A variety of other cross-linking agents are possible when modified starches are used. In the case of dialdehyde-starch the cross-linking agent can be, for example, a diamine or diamide, such as urea, tetramethylenediamine or hexamethylenediamine, in which case an acid can be used as catalyst.

Cross-linking can also be carried out using a diamine or a diol in the case of, for example, carboxymethylstarch or dicarboxystarch. However, here cross-linking can also, and advantageously, be achieved by internal ester formation, which can be catalysed by a multivalent metal ion such as calcium, magnesium, aluminium, zinc or iron, preferably calcium. Another possible starting material is cationic or aminoalkyl starch, which can be cross-linked in situ using a dicarboxylic acid or a dialdehyde.

A few other cross-linking agents are: functional epoxides such as diepoxybutane, diglycidyl ether and alkylene bis-glycidyl ethers, dichlorohydrin, dibromohydrin, adipic anhydride, glutaraldehyde, amino acids and borax.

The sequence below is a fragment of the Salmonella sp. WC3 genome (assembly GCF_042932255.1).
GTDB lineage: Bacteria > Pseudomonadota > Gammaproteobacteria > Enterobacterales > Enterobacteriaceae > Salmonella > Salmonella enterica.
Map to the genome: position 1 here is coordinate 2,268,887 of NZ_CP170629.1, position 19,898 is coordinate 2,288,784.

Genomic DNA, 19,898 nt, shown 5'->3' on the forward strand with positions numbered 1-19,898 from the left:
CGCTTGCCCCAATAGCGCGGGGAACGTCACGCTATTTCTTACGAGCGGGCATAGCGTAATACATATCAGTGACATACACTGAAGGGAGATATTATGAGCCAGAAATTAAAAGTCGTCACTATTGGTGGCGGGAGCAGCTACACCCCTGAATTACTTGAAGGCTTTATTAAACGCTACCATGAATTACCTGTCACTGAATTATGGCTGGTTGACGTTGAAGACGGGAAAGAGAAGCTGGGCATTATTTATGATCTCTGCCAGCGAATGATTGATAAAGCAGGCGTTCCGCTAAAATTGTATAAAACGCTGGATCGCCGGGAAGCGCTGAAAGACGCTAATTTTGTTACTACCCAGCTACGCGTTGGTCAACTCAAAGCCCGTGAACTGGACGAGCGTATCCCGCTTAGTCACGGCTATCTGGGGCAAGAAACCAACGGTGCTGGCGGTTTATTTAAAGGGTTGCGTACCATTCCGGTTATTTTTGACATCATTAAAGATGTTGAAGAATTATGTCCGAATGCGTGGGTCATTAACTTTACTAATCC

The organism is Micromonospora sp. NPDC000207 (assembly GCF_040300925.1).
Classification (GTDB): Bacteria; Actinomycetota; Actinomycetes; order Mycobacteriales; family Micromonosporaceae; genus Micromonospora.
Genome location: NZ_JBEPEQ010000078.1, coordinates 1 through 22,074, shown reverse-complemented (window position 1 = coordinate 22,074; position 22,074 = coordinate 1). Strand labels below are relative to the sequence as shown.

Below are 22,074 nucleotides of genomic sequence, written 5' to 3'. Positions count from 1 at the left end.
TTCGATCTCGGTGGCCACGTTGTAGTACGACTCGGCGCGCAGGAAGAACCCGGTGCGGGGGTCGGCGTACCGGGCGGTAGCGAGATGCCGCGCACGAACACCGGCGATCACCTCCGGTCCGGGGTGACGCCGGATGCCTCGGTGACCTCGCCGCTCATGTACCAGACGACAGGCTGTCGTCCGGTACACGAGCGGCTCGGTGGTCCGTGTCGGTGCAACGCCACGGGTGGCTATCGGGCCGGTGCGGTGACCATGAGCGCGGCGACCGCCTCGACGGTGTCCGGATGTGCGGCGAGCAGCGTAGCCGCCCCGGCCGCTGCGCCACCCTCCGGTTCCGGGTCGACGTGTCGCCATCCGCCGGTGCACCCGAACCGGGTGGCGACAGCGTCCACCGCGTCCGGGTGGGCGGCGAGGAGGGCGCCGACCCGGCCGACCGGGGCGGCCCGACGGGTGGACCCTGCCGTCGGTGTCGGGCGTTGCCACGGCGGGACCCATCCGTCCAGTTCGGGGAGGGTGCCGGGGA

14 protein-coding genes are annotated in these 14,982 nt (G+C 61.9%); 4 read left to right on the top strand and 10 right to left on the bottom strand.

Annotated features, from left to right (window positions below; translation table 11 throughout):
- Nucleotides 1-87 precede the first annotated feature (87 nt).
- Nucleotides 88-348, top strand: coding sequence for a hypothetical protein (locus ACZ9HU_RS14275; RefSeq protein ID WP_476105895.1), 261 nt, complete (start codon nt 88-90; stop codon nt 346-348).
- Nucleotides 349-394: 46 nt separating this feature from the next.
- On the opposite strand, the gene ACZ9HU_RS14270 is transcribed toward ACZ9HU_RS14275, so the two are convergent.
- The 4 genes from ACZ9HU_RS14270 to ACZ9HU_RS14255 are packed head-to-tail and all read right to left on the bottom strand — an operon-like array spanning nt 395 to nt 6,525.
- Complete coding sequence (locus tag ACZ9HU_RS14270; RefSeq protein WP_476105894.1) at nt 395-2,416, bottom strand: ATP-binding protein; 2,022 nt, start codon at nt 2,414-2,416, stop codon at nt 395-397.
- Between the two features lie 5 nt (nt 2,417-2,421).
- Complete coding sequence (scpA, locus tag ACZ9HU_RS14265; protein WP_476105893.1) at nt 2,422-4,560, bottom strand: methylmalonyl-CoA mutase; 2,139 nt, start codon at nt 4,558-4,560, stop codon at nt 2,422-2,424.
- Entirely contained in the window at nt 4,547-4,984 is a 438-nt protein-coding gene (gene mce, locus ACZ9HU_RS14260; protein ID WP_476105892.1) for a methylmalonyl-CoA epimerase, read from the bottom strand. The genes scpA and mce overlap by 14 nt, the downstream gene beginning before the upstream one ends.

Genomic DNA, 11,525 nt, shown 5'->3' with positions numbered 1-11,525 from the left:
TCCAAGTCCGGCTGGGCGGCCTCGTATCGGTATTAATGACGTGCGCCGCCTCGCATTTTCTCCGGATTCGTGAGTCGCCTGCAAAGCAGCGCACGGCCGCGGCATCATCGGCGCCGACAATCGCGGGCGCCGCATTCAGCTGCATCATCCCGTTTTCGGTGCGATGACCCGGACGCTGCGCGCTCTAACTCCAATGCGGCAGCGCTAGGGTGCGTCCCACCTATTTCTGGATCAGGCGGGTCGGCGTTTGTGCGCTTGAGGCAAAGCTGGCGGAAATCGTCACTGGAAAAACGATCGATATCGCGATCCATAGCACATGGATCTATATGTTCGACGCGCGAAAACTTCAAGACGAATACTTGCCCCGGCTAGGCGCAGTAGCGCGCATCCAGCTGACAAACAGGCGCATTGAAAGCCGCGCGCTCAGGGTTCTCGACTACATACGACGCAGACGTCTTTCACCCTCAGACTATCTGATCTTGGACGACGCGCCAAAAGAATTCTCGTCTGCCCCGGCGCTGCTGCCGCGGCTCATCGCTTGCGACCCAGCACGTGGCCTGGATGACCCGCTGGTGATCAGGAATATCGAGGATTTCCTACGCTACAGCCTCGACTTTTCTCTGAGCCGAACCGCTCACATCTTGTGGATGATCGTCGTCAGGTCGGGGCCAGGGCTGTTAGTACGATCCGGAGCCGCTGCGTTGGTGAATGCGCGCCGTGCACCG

In a number of cases it is also possible to allow a chemical modification of the starch, for example a carboxymethylation or cationisation reaction, to take place simultaneously during the cross-linking reaction.

According to a second aspect of the present invention the second phase consists of a non-solvent for starch that is readily (or completely) miscible with water over a broad concentration range. At a certain ratio between the non-solvent and water the system is no longer completely miscible and phase separation occurs, small droplets of a starch aqueous phase being present in a continuous non-solvent phase.

According to this embodiment the present invention comprises a method for the preparation of starch particles in a two-phase system, wherein the second phase is a water-miscible non-solvent for starch, which method comprises:

a) preparation of a first phase comprising a dispersion of starch in water;

b) addition of the second phase to the first phase such that phase separation occurs;

c) cross-linking of the starch present in the first phase; and

d) separating the starch particles thus formed.

Any liquid which is miscible with water and in which starch does not dissolve can be used as non-solvent for starch. Examples of such non-solvents are acetone, methanol, ethanol and isopropanol.